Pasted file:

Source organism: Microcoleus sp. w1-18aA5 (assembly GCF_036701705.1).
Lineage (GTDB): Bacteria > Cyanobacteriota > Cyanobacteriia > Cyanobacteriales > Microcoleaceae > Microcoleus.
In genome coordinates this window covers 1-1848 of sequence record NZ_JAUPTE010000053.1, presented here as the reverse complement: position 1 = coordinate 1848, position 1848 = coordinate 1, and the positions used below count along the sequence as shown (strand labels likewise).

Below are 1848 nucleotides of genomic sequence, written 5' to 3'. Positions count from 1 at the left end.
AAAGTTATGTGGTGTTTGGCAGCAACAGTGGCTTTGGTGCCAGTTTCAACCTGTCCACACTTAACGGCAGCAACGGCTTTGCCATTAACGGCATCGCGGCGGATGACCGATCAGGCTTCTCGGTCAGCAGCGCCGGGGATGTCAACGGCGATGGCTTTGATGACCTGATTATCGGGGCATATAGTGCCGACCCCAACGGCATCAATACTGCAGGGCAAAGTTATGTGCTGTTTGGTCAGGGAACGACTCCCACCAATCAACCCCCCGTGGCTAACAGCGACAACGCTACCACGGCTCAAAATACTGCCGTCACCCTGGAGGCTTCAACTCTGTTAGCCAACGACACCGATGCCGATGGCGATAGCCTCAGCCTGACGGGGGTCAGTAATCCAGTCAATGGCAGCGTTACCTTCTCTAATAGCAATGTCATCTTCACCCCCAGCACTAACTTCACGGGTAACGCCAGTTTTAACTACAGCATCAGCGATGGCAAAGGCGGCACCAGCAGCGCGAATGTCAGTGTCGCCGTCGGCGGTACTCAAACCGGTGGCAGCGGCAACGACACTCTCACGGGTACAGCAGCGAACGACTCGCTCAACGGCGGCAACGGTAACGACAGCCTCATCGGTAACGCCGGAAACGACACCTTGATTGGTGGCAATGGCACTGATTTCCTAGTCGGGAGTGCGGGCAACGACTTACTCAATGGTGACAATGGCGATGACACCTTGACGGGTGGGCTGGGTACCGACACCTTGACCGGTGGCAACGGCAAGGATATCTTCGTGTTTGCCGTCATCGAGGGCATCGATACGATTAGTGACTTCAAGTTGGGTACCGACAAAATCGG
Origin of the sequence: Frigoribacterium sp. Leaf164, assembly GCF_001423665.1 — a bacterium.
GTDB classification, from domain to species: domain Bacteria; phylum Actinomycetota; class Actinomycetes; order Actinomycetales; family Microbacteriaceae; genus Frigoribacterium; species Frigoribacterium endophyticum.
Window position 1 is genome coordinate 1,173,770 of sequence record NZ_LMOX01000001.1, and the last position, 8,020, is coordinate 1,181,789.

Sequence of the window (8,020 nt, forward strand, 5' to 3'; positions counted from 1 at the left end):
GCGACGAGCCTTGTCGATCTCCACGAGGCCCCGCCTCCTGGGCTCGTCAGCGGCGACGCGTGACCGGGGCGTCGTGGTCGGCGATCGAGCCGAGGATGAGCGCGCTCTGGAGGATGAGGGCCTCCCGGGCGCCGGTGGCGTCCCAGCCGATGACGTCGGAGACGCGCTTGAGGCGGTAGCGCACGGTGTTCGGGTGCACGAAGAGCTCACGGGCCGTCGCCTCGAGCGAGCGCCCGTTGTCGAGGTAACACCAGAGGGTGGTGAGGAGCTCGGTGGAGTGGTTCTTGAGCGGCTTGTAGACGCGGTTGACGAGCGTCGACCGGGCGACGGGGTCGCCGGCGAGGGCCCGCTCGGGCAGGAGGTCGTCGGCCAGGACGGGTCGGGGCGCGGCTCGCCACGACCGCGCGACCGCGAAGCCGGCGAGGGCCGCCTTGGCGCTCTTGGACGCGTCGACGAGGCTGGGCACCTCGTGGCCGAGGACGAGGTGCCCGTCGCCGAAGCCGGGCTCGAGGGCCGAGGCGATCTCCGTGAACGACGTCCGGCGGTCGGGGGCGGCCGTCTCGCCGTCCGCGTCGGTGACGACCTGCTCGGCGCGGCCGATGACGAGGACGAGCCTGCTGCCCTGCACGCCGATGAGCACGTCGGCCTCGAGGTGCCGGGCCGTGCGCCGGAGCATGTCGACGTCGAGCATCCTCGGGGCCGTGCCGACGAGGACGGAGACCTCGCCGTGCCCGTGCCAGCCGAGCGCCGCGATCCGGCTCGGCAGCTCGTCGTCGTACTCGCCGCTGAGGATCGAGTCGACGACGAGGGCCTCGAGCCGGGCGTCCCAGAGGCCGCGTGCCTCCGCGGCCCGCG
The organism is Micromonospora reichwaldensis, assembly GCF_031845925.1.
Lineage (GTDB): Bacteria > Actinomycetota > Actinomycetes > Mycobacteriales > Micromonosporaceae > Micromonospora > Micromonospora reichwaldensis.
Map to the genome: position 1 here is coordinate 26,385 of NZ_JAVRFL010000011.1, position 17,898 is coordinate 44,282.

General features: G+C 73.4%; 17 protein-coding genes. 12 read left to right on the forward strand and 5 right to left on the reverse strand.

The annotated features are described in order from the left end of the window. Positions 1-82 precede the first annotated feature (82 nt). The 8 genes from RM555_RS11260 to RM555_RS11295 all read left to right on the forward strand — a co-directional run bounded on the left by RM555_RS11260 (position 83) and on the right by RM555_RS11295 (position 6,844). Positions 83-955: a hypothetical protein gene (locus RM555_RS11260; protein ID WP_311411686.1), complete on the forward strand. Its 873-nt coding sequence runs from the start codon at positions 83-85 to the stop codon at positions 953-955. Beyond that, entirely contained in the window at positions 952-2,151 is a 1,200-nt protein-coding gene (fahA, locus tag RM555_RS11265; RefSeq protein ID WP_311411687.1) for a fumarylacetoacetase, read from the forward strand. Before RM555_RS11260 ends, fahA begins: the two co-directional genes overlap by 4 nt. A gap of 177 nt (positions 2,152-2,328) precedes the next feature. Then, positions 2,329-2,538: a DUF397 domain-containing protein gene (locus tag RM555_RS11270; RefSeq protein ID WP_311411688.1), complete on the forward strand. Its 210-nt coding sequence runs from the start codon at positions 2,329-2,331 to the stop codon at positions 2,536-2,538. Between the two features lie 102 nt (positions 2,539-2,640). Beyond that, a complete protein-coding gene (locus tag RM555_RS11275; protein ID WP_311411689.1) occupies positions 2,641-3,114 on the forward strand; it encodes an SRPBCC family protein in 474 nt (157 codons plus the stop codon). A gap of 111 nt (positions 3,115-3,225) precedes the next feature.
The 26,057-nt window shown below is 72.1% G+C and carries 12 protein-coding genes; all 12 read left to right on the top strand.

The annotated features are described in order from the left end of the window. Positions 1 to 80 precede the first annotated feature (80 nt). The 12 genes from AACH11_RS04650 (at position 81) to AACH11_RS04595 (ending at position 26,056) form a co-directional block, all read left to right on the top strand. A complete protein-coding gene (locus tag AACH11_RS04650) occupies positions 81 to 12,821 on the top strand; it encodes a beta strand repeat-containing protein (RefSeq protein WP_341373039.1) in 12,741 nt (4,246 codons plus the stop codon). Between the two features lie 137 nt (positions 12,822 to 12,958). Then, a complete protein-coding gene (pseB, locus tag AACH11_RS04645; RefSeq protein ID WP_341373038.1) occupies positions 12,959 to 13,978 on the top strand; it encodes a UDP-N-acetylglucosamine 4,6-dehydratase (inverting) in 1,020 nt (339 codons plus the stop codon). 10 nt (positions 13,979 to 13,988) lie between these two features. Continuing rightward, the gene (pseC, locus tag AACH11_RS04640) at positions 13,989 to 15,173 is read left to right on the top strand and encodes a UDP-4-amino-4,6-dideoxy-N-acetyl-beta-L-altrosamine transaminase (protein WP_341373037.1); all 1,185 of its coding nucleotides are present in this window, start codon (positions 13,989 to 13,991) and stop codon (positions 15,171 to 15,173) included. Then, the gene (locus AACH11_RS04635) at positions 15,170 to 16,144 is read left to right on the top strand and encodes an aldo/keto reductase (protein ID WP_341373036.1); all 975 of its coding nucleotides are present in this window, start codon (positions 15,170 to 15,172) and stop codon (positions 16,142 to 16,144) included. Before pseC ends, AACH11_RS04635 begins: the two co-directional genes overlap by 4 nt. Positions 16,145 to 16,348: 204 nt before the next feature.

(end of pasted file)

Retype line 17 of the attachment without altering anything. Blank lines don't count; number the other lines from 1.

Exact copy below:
The annotated features are described in order from the left end of the window. Positions 1 to 80 precede the first annotated feature (80 nt). The 12 genes from AACH11_RS04650 (at position 81) to AACH11_RS04595 (ending at position 26,056) form a co-directional block, all read left to right on the top strand. A complete protein-coding gene (locus tag AACH11_RS04650) occupies positions 81 to 12,821 on the top strand; it encodes a beta strand repeat-containing protein (RefSeq protein WP_341373039.1) in 12,741 nt (4,246 codons plus the stop codon). Between the two features lie 137 nt (positions 12,822 to 12,958). Then, a complete protein-coding gene (pseB, locus tag AACH11_RS04645; RefSeq protein ID WP_341373038.1) occupies positions 12,959 to 13,978 on the top strand; it encodes a UDP-N-acetylglucosamine 4,6-dehydratase (inverting) in 1,020 nt (339 codons plus the stop codon). 10 nt (positions 13,979 to 13,988) lie between these two features. Continuing rightward, the gene (pseC, locus tag AACH11_RS04640) at positions 13,989 to 15,173 is read left to right on the top strand and encodes a UDP-4-amino-4,6-dideoxy-N-acetyl-beta-L-altrosamine transaminase (protein WP_341373037.1); all 1,185 of its coding nucleotides are present in this window, start codon (positions 13,989 to 13,991) and stop codon (positions 15,171 to 15,173) included. Then, the gene (locus AACH11_RS04635) at positions 15,170 to 16,144 is read left to right on the top strand and encodes an aldo/keto reductase (protein ID WP_341373036.1); all 975 of its coding nucleotides are present in this window, start codon (positions 15,170 to 15,172) and stop codon (positions 16,142 to 16,144) included. Before pseC ends, AACH11_RS04635 begins: the two co-directional genes overlap by 4 nt. Positions 16,145 to 16,348: 204 nt before the next feature.